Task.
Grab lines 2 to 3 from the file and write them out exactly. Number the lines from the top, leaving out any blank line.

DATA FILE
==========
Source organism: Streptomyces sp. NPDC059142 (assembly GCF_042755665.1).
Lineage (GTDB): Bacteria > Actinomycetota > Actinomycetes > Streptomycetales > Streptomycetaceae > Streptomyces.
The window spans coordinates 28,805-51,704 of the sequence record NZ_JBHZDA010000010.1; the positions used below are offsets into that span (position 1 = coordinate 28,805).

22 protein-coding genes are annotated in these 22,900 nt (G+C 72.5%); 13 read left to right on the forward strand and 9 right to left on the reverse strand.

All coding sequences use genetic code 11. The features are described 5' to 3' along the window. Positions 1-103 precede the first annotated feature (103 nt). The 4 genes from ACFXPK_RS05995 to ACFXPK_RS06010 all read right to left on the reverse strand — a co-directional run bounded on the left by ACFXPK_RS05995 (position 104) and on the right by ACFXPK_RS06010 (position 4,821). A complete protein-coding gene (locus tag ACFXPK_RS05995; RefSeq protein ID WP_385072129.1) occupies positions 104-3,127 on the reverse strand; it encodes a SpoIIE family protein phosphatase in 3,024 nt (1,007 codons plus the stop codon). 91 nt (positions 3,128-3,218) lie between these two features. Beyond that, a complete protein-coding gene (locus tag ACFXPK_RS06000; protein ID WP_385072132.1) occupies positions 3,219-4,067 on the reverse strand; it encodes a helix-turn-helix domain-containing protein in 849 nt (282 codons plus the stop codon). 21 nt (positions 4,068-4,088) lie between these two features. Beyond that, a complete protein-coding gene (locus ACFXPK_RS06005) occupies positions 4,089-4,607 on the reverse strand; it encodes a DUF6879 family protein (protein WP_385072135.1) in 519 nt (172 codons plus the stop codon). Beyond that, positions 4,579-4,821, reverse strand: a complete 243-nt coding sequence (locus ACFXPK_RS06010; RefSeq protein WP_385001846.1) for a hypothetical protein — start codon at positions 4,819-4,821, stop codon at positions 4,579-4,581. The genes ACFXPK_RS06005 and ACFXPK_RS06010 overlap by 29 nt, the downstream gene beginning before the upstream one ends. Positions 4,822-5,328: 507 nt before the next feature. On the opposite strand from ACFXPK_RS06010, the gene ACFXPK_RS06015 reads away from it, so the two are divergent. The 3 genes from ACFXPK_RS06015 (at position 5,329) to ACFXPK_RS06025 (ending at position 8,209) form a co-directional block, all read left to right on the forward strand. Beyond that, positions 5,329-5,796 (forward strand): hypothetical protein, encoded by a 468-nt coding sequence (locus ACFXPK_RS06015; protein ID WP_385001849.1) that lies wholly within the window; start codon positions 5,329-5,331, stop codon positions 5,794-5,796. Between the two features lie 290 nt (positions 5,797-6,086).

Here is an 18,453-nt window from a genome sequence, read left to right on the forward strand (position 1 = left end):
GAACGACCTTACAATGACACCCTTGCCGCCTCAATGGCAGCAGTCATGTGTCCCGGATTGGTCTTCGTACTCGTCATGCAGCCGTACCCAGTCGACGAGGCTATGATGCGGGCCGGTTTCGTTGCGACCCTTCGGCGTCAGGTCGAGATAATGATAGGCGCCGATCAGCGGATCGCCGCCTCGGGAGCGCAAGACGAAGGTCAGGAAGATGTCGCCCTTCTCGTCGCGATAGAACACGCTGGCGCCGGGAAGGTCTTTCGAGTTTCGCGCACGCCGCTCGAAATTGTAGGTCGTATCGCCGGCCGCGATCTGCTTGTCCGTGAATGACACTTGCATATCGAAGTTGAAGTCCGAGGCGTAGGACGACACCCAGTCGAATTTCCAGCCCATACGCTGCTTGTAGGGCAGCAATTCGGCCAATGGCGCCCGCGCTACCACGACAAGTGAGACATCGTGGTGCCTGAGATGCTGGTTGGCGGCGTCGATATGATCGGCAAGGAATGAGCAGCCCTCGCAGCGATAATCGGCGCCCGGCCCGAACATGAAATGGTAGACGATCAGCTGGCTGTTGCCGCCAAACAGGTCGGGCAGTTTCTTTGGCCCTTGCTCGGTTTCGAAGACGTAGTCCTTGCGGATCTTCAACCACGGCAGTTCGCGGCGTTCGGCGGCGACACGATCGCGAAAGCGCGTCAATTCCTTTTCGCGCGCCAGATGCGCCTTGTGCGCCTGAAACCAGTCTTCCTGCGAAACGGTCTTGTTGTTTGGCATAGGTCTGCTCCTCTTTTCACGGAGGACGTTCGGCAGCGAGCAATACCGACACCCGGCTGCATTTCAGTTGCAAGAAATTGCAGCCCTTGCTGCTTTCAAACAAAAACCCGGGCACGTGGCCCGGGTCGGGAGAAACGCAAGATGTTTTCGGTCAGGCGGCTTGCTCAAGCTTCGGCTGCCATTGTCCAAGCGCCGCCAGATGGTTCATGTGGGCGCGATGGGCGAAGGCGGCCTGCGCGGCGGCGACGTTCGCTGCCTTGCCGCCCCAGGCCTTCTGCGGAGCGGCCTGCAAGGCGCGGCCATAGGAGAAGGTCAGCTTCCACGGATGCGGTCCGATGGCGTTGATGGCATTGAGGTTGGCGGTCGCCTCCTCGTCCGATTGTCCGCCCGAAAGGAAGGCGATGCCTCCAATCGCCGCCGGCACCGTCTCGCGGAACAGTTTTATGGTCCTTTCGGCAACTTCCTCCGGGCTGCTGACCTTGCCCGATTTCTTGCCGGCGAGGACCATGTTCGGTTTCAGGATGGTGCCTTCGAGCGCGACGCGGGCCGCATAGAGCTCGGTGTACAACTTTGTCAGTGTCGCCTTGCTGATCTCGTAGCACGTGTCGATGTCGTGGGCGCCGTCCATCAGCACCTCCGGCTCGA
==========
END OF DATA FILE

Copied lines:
Lineage (GTDB): Bacteria > Actinomycetota > Actinomycetes > Streptomycetales > Streptomycetaceae > Streptomyces.
The window spans coordinates 28,805-51,704 of the sequence record NZ_JBHZDA010000010.1; the positions used below are offsets into that span (position 1 = coordinate 28,805).